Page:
European Union has agreed in its Treaty that if a Member State is the target of an armed attack on its territory, the other Member States will be obliged to provide it with all available means.
President Sauli Niinistö has repeatedly asked what the safeguard clause means in practice. For example, what would the EU do if Russia used armed force against an EU country – if not Finland now, then some former Eastern bloc country?
The article has been used only once, since the 2015 terrorist attacks in Paris, when France asked for help from other member states.
In the strategic compass, the safeguard clause is likely to emerge. Finland would like it to be clearer. This may not be as important for the EU’s NATO countries.
Read more: France asked for military help from other EU countries – Professor: Finland may find itself in a difficult situation
Combat forces or rapid reaction forces
In EU countries since 2007, there has been a battlegroup of 1,500 troops, made up of troops on the turn of several member states.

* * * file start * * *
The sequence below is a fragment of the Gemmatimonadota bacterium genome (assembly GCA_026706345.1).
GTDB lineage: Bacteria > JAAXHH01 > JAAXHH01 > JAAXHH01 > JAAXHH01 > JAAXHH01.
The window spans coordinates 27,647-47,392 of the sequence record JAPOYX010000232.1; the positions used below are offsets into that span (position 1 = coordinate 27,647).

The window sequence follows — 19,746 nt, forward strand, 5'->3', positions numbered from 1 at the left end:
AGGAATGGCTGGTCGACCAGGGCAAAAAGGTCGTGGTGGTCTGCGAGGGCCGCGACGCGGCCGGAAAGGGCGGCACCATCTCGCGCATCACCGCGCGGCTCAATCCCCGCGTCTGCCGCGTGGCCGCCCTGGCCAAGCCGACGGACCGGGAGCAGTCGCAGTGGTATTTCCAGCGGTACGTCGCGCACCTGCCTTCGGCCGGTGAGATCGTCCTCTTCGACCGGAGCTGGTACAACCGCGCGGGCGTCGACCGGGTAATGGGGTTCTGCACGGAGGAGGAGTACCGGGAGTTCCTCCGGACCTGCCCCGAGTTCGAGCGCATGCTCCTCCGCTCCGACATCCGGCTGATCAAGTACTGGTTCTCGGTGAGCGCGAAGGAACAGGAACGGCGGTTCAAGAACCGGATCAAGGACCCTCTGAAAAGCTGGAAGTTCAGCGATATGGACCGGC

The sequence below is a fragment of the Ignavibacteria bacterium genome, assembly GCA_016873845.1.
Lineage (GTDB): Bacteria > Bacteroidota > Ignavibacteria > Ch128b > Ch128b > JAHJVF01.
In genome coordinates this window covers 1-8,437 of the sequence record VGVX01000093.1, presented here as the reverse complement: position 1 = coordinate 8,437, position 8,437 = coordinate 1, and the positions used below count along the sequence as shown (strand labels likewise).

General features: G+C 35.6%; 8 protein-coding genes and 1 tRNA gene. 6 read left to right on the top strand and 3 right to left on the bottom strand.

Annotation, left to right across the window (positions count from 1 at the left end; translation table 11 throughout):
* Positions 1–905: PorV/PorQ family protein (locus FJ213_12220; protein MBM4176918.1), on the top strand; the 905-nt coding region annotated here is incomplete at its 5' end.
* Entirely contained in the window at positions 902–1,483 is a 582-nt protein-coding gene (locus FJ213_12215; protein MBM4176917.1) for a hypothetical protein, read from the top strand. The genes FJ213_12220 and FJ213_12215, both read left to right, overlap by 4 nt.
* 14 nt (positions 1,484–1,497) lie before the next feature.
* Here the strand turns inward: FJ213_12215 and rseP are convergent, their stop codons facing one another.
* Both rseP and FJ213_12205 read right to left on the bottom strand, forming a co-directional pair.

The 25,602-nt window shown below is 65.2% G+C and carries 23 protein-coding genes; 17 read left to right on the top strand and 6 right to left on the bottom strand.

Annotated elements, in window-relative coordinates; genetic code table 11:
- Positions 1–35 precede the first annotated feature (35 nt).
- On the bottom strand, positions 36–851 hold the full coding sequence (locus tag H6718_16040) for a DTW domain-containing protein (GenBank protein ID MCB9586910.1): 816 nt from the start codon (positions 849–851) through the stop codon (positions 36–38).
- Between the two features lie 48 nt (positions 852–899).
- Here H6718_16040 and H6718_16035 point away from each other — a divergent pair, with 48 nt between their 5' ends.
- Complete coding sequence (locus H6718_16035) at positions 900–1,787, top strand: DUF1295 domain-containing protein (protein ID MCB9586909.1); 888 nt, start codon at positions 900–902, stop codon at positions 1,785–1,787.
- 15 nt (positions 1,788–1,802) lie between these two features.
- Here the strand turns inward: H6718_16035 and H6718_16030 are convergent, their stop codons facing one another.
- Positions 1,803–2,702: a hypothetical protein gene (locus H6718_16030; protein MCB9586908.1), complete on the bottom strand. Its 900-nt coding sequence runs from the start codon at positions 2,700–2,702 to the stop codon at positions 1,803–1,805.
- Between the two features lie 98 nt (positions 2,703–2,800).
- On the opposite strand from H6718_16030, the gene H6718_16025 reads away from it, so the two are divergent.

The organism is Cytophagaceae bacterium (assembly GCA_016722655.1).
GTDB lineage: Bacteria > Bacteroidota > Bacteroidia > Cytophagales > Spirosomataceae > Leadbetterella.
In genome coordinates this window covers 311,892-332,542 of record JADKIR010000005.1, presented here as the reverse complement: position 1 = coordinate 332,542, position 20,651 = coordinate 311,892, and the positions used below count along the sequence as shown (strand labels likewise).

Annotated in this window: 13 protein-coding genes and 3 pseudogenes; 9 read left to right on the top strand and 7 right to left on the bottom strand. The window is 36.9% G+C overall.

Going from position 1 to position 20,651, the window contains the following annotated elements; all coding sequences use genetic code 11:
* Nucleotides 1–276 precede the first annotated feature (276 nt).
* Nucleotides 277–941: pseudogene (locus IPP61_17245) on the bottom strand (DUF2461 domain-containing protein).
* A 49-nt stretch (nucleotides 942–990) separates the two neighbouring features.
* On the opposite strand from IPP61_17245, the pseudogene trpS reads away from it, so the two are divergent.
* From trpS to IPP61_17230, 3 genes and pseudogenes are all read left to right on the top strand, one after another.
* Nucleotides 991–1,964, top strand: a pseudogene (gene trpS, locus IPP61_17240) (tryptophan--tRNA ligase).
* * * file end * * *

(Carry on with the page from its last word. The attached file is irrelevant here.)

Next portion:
The Battlegroup, also known as the Rapid Reaction Force, has never been used in real-world crisis management operations. Member countries have no burning enthusiasm for using them.
It is not just about political will, it is also about money. The costs of the mission would fall on those countries that are in turn, not on all member states.
New Combat Forces, First Entry Force
To combat forces Due to the problems associated with They should be mobilized faster than current forces with a standby time of 10 days.
The working name is “First Entry Force”.
EU External Relations Officer Josep Borrell has said that the troops will become an integral part of the EU’s new security plan. Whether such forces will eventually emerge is a matter for the member states.
“It would seem that they would be based on the current battle group, not to be made from scratch. The former combat troops would be buried as a failed concept, ”says Mikko Heiskanen, Military Representative.
Permanent structural cooperation
European Union decided in 2017 to launch so-called permanent structured co-operation, in which various projects will be implemented to strengthen the defense of EU countries.
Among other things, Finland is involved in a project that seeks to improve military mobility, ie to ensure that, for example, bridges and roads in Europe enable the movement of troops.
Closely linked to this is the Commission’s tool, launched this year, the European Defense Fund (EDF), which can provide funding for cooperative and cross-border defense development between Member States.
“This can provide opportunities for a country like Finland, for example, to acquire performances that it would not be able to afford on its own,” says Mikko Heiskanen.